Will Canadian grocery shopping ever be the same again?

Hey there, time traveller!
This article was published 4/6/2021 (187 days ago), so information in it may no longer be current.

Will Canadian grocery shopping ever be the same again?

That’s a question leading food economists and supply chain experts have been mulling progressively, as the COVID-19 pandemic created and accelerated dozens of new trends for the industry throughout the past year.

A new report from the Agri-Food Analytics Lab might provide a few answers.

Surveying more than 10,000 Canadians from coast to coast in May, a team of researchers out of Dalhousie University aimed to understand how the pandemic could impact the grocery experience in the near future.

The study reveals a range of changes across the board since the onset of the coronavirus — from the idea of permanent physical distancing, online groceries and local shopping to self-checkouts, and shifting loyalties with the type of retail outlets people prefer.

"What we found is a really wide variety of ways in which the human psyche for grocery shopping has changed quite drastically," said Sylvain Charlebois, a food management professor who led the team of experts that conducted the study.

"Certainly, it doesn’t seem like these changes are going away any time soon," Charlebois told the Free Press Thursday. "And what that means for the industry is that they’ll have to start evaluating exactly where they make key investments in the coming years which, of course, will also impact shoppers themselves."

As the pandemic forced people to stay at home and work from there, a rat race of options emerged across the grocery sector — from larger chains to smaller retailers — so people could get their food safely. This quickly resulted in a radical bump for online and pickup sales throughout Canada, where previously in-person grocery shopping was king.

The Agri-Food report suggests that’s a trend which is here to stay. More than 22 per cent of all Canadians intend to buy online regularly and the percentage for pickup also remains "stubbornly high," said Charlebois. It’s good news for companies like Amazon alone, which nearly 10 per cent respondents said they use as a regular food provider.

A quarter of Canadians have also changed where they shop for groceries altogether in the last year. That’s a "significantly high" number, likely due to how consumers perceived risks when visiting a store, said Charlebois. Physical space and coronavirus cases reported may have played a role "as a fear factor" in motivating consumers to look for a different store, he added.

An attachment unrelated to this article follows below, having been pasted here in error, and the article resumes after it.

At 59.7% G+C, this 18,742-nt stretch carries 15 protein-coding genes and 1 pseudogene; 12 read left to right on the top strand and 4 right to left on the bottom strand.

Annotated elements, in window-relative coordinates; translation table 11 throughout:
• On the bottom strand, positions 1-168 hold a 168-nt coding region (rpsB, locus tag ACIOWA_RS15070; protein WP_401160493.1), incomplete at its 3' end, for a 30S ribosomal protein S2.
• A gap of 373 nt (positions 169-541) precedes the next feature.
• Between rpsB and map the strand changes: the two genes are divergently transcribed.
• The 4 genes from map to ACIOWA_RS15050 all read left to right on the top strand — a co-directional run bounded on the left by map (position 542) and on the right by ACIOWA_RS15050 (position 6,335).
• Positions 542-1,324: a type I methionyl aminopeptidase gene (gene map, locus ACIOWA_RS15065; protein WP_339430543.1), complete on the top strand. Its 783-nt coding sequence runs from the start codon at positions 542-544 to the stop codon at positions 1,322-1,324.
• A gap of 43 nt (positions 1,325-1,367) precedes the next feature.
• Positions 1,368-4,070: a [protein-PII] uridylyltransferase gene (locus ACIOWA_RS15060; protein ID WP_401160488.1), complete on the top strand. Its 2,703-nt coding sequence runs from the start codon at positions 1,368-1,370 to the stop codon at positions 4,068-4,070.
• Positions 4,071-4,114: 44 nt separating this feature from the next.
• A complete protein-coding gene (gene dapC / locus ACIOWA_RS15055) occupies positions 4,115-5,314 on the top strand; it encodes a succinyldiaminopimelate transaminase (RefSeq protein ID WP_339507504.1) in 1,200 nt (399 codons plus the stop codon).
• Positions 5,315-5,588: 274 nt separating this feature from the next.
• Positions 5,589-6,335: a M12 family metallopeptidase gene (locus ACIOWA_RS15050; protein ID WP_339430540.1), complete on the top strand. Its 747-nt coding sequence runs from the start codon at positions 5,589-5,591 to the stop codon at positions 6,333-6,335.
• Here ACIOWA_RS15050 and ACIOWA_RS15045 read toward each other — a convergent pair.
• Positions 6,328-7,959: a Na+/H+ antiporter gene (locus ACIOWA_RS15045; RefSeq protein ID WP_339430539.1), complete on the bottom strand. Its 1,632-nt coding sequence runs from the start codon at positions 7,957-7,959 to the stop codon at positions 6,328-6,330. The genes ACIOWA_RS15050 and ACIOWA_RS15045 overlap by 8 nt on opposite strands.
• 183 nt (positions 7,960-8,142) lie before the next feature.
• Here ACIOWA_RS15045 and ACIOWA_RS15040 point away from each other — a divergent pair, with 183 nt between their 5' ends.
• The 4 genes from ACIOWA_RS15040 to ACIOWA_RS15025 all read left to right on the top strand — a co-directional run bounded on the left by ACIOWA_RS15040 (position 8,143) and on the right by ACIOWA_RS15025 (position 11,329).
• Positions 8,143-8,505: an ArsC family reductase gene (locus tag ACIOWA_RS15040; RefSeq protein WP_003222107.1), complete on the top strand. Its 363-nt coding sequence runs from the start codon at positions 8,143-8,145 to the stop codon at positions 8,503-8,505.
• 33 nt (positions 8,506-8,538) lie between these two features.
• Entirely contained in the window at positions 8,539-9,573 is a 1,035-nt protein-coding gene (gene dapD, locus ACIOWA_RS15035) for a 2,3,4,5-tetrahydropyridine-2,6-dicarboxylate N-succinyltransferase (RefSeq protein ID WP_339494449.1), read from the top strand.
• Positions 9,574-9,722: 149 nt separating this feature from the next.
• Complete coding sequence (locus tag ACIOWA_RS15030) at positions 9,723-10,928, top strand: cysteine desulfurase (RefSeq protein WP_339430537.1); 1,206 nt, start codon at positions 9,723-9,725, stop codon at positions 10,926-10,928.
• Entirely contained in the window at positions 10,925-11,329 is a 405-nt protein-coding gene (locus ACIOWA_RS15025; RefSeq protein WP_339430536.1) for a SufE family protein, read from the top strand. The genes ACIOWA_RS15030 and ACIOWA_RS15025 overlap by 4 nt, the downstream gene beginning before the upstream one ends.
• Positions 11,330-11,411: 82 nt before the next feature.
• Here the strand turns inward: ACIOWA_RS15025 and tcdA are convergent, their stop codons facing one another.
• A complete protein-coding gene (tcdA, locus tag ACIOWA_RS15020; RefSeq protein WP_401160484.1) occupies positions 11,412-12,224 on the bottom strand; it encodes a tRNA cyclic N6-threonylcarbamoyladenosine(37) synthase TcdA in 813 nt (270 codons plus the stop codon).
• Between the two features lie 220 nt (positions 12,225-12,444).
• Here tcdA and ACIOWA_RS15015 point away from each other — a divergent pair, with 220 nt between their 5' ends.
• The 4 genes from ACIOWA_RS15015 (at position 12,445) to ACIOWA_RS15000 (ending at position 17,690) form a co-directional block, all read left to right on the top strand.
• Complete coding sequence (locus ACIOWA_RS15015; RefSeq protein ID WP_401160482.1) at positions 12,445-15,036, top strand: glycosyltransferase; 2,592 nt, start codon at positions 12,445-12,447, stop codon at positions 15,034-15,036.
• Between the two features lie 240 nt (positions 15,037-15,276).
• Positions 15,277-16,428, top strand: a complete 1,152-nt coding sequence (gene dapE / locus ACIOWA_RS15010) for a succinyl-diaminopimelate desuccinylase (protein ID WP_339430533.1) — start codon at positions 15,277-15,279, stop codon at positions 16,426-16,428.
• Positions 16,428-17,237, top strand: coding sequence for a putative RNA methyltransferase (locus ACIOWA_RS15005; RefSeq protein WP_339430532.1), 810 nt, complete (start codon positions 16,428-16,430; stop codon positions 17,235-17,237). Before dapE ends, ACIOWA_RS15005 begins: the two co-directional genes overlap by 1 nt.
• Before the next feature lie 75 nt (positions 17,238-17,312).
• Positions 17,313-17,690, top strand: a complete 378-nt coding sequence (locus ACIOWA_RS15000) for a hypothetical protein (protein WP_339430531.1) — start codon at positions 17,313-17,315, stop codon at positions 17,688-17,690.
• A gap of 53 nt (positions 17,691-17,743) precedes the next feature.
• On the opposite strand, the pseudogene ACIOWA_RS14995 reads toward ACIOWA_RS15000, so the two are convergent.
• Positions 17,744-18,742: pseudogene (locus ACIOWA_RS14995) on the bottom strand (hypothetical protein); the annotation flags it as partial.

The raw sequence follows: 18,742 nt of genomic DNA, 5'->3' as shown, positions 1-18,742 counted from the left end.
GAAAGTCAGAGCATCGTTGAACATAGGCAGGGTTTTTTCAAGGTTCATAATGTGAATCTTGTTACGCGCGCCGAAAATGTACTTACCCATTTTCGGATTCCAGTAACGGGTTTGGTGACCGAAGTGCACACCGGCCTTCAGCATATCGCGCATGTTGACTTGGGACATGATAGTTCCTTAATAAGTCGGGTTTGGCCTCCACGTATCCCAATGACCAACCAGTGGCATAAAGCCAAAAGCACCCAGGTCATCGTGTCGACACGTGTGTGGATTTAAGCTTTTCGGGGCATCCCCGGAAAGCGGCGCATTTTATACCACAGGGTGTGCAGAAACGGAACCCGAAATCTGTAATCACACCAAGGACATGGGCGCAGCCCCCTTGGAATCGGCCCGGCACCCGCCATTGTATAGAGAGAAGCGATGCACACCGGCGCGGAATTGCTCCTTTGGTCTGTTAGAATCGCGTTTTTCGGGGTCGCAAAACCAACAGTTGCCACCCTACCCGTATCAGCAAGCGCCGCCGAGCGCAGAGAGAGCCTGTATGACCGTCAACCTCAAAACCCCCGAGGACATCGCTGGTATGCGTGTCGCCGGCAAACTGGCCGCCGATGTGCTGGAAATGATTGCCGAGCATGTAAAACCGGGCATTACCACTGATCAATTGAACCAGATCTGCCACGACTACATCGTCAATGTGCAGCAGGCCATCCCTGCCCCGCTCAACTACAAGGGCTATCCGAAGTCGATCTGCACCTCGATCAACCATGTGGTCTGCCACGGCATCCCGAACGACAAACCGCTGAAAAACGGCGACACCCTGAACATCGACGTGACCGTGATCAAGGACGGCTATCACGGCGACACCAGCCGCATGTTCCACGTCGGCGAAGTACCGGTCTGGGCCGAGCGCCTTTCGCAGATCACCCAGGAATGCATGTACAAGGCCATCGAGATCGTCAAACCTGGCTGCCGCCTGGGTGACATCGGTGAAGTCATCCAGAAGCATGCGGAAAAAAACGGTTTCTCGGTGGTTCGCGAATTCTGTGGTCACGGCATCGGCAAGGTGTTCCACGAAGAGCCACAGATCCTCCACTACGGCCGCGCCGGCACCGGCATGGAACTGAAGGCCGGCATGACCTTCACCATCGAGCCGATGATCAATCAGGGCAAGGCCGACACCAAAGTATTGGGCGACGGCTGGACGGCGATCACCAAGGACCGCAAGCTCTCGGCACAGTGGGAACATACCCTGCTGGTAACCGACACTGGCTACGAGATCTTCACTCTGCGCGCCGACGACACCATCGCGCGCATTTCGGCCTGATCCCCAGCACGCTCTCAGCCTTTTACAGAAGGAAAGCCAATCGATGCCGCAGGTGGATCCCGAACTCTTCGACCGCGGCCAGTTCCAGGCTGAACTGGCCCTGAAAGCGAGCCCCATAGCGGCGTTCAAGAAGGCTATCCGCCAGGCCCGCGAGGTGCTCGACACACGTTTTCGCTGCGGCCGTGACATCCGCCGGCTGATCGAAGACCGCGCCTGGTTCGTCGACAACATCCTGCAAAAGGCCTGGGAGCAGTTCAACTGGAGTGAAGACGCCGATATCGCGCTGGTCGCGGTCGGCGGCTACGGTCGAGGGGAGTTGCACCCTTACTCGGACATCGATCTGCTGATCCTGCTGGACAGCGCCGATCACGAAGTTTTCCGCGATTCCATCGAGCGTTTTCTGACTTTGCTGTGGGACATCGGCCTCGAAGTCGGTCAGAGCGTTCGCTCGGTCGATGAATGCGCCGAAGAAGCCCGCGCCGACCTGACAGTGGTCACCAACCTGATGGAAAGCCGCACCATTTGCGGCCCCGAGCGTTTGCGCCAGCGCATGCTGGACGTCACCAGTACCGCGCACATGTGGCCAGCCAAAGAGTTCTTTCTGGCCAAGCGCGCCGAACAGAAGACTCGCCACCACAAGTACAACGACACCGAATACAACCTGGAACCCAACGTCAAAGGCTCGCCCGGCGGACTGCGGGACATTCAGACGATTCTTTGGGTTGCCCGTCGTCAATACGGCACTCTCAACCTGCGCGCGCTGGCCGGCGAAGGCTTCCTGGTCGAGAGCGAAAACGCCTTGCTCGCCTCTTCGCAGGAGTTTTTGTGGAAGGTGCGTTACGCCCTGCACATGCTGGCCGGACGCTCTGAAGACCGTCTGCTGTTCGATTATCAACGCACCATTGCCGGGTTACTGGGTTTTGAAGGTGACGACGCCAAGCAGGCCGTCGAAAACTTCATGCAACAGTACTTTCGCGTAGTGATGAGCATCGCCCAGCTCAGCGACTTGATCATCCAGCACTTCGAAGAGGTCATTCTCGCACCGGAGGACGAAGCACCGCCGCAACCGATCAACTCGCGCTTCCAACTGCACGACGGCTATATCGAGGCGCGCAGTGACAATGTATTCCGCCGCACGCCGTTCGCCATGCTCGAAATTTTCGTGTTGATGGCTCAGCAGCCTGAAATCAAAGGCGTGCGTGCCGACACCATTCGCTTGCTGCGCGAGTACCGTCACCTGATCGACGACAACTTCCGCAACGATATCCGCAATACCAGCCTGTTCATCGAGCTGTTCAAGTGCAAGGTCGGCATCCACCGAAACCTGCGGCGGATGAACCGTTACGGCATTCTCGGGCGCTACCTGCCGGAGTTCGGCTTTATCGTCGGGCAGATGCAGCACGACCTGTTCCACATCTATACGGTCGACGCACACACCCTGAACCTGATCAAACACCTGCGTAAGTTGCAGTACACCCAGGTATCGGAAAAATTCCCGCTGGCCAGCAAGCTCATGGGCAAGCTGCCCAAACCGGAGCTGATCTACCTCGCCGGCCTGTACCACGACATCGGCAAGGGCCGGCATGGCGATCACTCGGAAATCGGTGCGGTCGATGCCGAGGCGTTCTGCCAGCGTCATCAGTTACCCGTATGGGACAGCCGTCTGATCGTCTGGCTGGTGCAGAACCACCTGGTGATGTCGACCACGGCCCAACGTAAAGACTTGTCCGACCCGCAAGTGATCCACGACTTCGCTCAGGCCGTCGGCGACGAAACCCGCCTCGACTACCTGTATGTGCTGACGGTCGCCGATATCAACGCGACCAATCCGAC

Canada’s three big traditional stores (Loblaw, Sobeys, and Metro) are becoming less influential, the Agri-Food report suggests, despite their skyrocketing revenues during the pandemic.

That’s because of several different reasons — including increased popularity for independent outlets, Canadians’ reinvigorated love of discount stores, and new players in the field creating other options.

Over 24 per cent of Canadians are likely to visit a drug store for food and 16.5 per cent will visit a dollar store to buy their groceries. On top of that, almost two-third Canadians want to spend up to 19 per cent of their food budget at independently owned and operated stores. And a total of 70.2 per cent respondents said they’ll actively look for promotions and discounted food products.

"It’s a sign of the supply chain becoming more democratized and open," said Charlebois. But despite this push to support independent grocers, a "local paradox" has been created during the pandemic, he said.

People want to see local products (75.2 per cent of all Canadians). However, that support significantly drops when asked whether they intend to buy (only 47.4 per cent over the next six months).

"I don’t really agree with many of these findings necessarily," said Munther Zeid, owner and operator of Winnipeg-based Food Fare stores, in an interview Thursday.

"Although pickup and deliveries are obviously up, I would say that people will return and are already coming back for in-store shopping by and large. That won’t change."

Zeid said he also doesn’t expect people would go to a local store like his and purchase many non-local products. "That’s just not the type of experience you expect when you go to a place like ours," he added.

According to the study, self-checkouts will remain popular. Almost 40 per cent of people intend to use them most of the time in the next six months. Loyalty programs are also critical, which will influence 73.1 per cent Canadians when purchasing food products.

But perhaps most crucial are store designs for continued physical distancing. A total of 54.7 per cent Canadians think grocers would offer a better experience should those design changes continue.

Zeid agrees, adding he will keep using the precautionary measures put in place during the pandemic as a mainstay at his store.

"At the end of the day, it’s all up to the customers," he said. "So, whichever way they show their inclinations, that’s where us and other grocers will go after COVID."

 

temur.durrani@freepress.mb.ca

Twitter: @temurdur